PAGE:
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Are You a Psychopath? Two new books on the absence of empathy

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This is neat little article in the New York Times about two new books about the absence of empathy. The first, by Jon Ronson, is a book about psychopaths, whom, he points out, are often found in prison and in corporate boardrooms, the other, by a Cambridge psychologist Simon Baron-Cohen called The Science of Evil, is an attempt to explain, in effect, the holocaust and similar human atrocities as failures of empathy, which they surely are.

So what is a psychopath:

“If you aren’t sure whether you are a psychopath, Ronson can help. He lists all the items on the standard diagnostic checklist, developed by the psychologist Robert Hare. You can score yourself on traits like “glibness/superficial charm,” “lack of remorse or guilt,” “promiscuous sexual behavior” and 17 other traits. As one psychologist tells Ronson, if you are bothered at the thought of scoring high, then don’t worry. You’re not a psychopath.”

There are lots of different reasons why we lack empathy. It can be circumstantial. As has been proved, you can take a perfectly lovely person and put them in  brutal environment, like a gulag, or university administration, and after having subjected them to sufficiently high rates of abuse and humiliation, their capacity for empathy with others will erode. Not always, but often. People who have borderline-personality disorders and other narcissistic personality disorders also can lack empathy, so self-preoccupied with themselves, or unable to govern the lability of their own emotions, that other people don’t matter very much to them. I have dated people like that.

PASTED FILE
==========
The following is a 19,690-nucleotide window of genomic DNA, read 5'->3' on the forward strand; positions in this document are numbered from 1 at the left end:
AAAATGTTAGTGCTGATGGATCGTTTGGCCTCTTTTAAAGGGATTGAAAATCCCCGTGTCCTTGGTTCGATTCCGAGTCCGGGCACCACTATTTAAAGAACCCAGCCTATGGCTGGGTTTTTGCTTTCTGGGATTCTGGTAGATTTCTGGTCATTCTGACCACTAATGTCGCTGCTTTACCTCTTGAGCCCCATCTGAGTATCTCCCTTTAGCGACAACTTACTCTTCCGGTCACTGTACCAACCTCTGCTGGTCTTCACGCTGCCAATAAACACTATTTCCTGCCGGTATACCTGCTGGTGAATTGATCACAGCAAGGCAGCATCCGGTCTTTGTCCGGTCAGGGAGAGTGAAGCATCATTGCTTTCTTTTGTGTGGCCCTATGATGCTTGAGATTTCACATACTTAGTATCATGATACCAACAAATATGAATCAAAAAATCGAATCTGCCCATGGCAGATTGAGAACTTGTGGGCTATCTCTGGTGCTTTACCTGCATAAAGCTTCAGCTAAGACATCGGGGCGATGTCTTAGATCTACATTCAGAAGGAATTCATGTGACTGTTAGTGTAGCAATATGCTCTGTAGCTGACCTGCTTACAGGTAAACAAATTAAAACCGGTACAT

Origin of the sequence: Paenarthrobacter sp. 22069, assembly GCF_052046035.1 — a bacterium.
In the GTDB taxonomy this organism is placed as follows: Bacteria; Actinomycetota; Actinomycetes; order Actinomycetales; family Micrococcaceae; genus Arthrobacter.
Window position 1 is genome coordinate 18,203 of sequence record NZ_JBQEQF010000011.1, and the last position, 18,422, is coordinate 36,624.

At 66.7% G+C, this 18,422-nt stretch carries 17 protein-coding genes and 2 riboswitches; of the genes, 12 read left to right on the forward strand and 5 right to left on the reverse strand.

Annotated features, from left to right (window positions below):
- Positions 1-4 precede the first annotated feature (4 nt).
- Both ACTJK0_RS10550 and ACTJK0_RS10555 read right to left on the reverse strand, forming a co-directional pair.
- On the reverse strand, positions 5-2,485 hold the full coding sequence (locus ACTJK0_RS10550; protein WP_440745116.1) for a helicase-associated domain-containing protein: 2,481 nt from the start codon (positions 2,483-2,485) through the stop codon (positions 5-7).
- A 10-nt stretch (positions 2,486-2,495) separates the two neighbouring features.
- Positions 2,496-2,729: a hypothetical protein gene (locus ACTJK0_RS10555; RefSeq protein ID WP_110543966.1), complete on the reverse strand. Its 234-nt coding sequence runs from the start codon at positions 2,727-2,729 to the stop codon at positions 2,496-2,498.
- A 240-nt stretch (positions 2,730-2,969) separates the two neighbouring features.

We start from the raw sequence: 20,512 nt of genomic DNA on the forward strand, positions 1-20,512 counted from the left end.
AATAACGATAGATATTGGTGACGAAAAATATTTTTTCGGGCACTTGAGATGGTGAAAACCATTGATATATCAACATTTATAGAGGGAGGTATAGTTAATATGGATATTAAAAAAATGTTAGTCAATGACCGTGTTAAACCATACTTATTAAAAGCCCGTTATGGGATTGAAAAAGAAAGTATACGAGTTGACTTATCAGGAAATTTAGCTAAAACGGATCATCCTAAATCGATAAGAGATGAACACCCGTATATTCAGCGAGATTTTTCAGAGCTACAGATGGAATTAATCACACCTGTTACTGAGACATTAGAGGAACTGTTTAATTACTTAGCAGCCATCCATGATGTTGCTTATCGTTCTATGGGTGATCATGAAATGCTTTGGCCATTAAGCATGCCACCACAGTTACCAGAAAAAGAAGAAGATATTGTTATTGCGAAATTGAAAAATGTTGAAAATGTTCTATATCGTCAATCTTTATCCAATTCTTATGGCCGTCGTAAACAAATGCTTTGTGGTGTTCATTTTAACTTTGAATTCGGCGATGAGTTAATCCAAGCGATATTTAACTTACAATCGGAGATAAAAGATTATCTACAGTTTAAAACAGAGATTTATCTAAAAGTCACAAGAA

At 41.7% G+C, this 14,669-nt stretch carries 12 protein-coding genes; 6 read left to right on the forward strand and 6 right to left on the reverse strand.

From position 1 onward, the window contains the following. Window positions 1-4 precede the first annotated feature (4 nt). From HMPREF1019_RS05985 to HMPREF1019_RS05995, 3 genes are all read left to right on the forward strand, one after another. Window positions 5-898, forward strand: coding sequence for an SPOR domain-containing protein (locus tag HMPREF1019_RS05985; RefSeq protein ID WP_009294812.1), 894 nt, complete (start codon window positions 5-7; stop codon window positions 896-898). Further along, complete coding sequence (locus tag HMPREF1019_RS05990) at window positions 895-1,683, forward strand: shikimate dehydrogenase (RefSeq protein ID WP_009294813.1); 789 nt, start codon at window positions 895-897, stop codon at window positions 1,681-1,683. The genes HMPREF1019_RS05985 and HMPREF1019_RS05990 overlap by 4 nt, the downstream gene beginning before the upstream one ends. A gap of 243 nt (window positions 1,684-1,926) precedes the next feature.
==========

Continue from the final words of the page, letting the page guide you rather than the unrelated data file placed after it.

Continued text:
No, a psychopath is a different kind of fish. They can fake empathy, which is  what makes them tricky. They are con artists, deceivers, manipulators, can be highly intelligent and effective. They know the difference between right and wrong, but they don’t care. It doesn’t apply to them. Science suggests that this is in fact a matter of brain function and chemistry, a deficiency in the development of certain areas of the brain. They learn to mimic feelings as a way of getting along, but they don’t seem to actually feel them.

So are you a psychopath? Well, as noted above, if you care one way or the other, than the answer is no.

Categories: General
Alistair Highet